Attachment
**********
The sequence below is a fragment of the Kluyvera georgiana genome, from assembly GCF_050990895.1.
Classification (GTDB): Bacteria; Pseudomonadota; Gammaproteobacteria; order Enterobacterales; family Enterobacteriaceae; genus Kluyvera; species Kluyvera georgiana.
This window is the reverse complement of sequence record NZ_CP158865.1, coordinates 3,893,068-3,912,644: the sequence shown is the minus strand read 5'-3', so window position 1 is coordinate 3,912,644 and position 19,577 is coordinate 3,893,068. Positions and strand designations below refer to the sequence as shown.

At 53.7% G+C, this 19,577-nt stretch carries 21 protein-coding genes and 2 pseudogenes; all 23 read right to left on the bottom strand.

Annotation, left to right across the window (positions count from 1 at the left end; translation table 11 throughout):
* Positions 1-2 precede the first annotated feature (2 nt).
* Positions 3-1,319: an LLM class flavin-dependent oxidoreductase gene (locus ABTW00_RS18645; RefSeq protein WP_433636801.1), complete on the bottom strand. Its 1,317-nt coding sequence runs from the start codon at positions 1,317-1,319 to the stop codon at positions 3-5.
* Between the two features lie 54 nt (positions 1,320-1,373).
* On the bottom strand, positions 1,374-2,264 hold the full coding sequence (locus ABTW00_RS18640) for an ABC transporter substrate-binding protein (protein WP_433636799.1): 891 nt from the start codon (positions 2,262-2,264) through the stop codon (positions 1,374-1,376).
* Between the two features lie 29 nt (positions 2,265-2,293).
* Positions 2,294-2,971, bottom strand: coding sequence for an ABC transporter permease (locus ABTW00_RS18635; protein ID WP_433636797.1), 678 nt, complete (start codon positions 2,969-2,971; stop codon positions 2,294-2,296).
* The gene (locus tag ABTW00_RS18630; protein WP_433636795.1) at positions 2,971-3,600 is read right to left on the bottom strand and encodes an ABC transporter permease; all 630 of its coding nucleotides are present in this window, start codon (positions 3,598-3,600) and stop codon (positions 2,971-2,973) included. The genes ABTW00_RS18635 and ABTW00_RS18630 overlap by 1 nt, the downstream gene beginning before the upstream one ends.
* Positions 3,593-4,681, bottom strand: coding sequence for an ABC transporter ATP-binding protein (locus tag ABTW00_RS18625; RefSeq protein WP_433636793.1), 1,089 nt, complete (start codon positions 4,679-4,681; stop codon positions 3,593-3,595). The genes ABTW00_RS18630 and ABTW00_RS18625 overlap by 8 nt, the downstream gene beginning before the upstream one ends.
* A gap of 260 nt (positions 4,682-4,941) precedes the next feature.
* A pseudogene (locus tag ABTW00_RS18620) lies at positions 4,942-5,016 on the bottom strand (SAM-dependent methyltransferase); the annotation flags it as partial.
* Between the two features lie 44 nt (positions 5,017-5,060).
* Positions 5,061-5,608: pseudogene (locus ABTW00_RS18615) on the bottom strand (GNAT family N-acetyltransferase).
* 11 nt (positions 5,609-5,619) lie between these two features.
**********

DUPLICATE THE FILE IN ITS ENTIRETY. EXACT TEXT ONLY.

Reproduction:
The sequence below is a fragment of the Kluyvera georgiana genome, from assembly GCF_050990895.1.
Classification (GTDB): Bacteria; Pseudomonadota; Gammaproteobacteria; order Enterobacterales; family Enterobacteriaceae; genus Kluyvera; species Kluyvera georgiana.
This window is the reverse complement of sequence record NZ_CP158865.1, coordinates 3,893,068-3,912,644: the sequence shown is the minus strand read 5'-3', so window position 1 is coordinate 3,912,644 and position 19,577 is coordinate 3,893,068. Positions and strand designations below refer to the sequence as shown.

At 53.7% G+C, this 19,577-nt stretch carries 21 protein-coding genes and 2 pseudogenes; all 23 read right to left on the bottom strand.

Annotation, left to right across the window (positions count from 1 at the left end; translation table 11 throughout):
* Positions 1-2 precede the first annotated feature (2 nt).
* Positions 3-1,319: an LLM class flavin-dependent oxidoreductase gene (locus ABTW00_RS18645; RefSeq protein WP_433636801.1), complete on the bottom strand. Its 1,317-nt coding sequence runs from the start codon at positions 1,317-1,319 to the stop codon at positions 3-5.
* Between the two features lie 54 nt (positions 1,320-1,373).
* On the bottom strand, positions 1,374-2,264 hold the full coding sequence (locus ABTW00_RS18640) for an ABC transporter substrate-binding protein (protein WP_433636799.1): 891 nt from the start codon (positions 2,262-2,264) through the stop codon (positions 1,374-1,376).
* Between the two features lie 29 nt (positions 2,265-2,293).
* Positions 2,294-2,971, bottom strand: coding sequence for an ABC transporter permease (locus ABTW00_RS18635; protein ID WP_433636797.1), 678 nt, complete (start codon positions 2,969-2,971; stop codon positions 2,294-2,296).
* The gene (locus tag ABTW00_RS18630; protein WP_433636795.1) at positions 2,971-3,600 is read right to left on the bottom strand and encodes an ABC transporter permease; all 630 of its coding nucleotides are present in this window, start codon (positions 3,598-3,600) and stop codon (positions 2,971-2,973) included. The genes ABTW00_RS18635 and ABTW00_RS18630 overlap by 1 nt, the downstream gene beginning before the upstream one ends.
* Positions 3,593-4,681, bottom strand: coding sequence for an ABC transporter ATP-binding protein (locus tag ABTW00_RS18625; RefSeq protein WP_433636793.1), 1,089 nt, complete (start codon positions 4,679-4,681; stop codon positions 3,593-3,595). The genes ABTW00_RS18630 and ABTW00_RS18625 overlap by 8 nt, the downstream gene beginning before the upstream one ends.
* A gap of 260 nt (positions 4,682-4,941) precedes the next feature.
* A pseudogene (locus tag ABTW00_RS18620) lies at positions 4,942-5,016 on the bottom strand (SAM-dependent methyltransferase); the annotation flags it as partial.
* Between the two features lie 44 nt (positions 5,017-5,060).
* Positions 5,061-5,608: pseudogene (locus ABTW00_RS18615) on the bottom strand (GNAT family N-acetyltransferase).
* 11 nt (positions 5,609-5,619) lie between these two features.